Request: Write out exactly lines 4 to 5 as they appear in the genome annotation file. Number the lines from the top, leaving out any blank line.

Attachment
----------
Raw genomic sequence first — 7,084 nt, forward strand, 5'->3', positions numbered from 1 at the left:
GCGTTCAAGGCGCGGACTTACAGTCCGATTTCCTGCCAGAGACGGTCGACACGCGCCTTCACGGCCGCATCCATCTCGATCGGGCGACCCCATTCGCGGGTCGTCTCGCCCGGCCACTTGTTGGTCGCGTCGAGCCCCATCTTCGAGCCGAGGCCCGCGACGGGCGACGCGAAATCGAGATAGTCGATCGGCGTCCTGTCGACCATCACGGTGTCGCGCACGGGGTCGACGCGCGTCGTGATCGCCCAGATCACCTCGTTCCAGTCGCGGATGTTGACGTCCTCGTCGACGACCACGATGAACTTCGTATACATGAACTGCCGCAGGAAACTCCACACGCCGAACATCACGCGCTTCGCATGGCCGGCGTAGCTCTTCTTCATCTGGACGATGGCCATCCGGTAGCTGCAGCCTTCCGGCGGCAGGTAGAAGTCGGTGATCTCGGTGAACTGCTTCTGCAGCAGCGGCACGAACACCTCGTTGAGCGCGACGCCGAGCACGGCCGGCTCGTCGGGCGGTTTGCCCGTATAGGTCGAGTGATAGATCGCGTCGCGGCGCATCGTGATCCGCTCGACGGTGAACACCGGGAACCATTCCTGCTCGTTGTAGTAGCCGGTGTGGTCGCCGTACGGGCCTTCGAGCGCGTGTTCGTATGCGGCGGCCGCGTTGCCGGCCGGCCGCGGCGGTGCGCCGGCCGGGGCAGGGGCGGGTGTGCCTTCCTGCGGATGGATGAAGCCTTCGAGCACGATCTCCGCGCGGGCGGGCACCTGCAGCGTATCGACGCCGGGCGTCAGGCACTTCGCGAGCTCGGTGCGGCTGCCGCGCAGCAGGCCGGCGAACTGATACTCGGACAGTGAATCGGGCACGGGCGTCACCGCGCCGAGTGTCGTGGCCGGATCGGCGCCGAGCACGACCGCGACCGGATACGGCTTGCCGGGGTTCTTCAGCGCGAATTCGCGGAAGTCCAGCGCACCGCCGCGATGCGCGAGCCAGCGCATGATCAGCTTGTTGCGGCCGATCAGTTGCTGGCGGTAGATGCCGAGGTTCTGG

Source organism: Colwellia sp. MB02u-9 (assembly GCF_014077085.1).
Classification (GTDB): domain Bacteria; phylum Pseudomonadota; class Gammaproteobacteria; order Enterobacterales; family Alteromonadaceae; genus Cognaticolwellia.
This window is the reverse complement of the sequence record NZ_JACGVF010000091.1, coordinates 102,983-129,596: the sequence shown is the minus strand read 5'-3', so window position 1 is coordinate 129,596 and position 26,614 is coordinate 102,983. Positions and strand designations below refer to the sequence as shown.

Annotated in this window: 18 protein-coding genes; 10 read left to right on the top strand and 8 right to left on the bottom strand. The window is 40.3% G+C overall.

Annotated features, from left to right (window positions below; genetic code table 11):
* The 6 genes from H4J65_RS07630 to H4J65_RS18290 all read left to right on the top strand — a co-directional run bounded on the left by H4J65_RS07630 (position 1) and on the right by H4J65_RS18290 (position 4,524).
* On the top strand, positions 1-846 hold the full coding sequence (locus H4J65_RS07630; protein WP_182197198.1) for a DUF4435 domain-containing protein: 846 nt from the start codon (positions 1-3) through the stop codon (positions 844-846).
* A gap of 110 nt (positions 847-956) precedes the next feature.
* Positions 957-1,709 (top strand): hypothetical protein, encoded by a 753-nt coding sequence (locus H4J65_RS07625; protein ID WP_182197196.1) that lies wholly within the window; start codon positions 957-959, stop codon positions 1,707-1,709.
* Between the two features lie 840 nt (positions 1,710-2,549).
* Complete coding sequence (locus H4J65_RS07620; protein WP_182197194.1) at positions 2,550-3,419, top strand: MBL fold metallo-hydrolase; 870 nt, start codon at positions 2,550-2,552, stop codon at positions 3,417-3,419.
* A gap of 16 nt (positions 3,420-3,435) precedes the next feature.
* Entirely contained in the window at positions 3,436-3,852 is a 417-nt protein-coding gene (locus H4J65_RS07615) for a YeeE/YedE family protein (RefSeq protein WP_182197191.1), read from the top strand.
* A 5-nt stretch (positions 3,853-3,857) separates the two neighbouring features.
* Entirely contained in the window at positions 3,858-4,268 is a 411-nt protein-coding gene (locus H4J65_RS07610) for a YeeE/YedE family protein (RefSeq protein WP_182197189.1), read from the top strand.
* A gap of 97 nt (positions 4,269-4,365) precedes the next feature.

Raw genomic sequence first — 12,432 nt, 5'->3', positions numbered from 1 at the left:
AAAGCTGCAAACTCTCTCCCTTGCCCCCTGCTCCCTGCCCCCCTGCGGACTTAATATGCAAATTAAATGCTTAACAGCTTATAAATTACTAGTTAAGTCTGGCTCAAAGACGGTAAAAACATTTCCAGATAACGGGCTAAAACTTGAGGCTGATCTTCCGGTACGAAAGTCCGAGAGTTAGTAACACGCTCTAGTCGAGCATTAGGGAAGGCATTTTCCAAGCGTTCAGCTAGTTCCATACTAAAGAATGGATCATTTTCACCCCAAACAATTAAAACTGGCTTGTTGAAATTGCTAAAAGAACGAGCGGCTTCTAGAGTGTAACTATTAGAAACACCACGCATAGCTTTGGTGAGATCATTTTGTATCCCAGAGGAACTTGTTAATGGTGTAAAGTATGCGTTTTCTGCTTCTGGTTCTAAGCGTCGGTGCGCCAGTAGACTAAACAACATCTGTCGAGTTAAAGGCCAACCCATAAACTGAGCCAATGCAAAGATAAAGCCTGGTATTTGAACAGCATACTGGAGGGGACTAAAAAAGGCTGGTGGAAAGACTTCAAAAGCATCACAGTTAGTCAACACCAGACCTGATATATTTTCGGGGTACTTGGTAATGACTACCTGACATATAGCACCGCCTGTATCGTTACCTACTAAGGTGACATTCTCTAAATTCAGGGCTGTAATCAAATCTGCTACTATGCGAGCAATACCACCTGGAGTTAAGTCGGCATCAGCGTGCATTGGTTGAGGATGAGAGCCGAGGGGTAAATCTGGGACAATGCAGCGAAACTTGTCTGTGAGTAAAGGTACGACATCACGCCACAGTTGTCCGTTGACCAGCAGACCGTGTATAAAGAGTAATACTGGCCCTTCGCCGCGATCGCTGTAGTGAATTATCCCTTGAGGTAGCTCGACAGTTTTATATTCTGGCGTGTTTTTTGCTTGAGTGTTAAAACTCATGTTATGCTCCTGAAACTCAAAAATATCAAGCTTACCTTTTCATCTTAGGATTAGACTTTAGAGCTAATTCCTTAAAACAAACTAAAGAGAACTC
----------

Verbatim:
Classification (GTDB): domain Bacteria; phylum Pseudomonadota; class Gammaproteobacteria; order Enterobacterales; family Alteromonadaceae; genus Cognaticolwellia.
This window is the reverse complement of the sequence record NZ_JACGVF010000091.1, coordinates 102,983-129,596: the sequence shown is the minus strand read 5'-3', so window position 1 is coordinate 129,596 and position 26,614 is coordinate 102,983. Positions and strand designations below refer to the sequence as shown.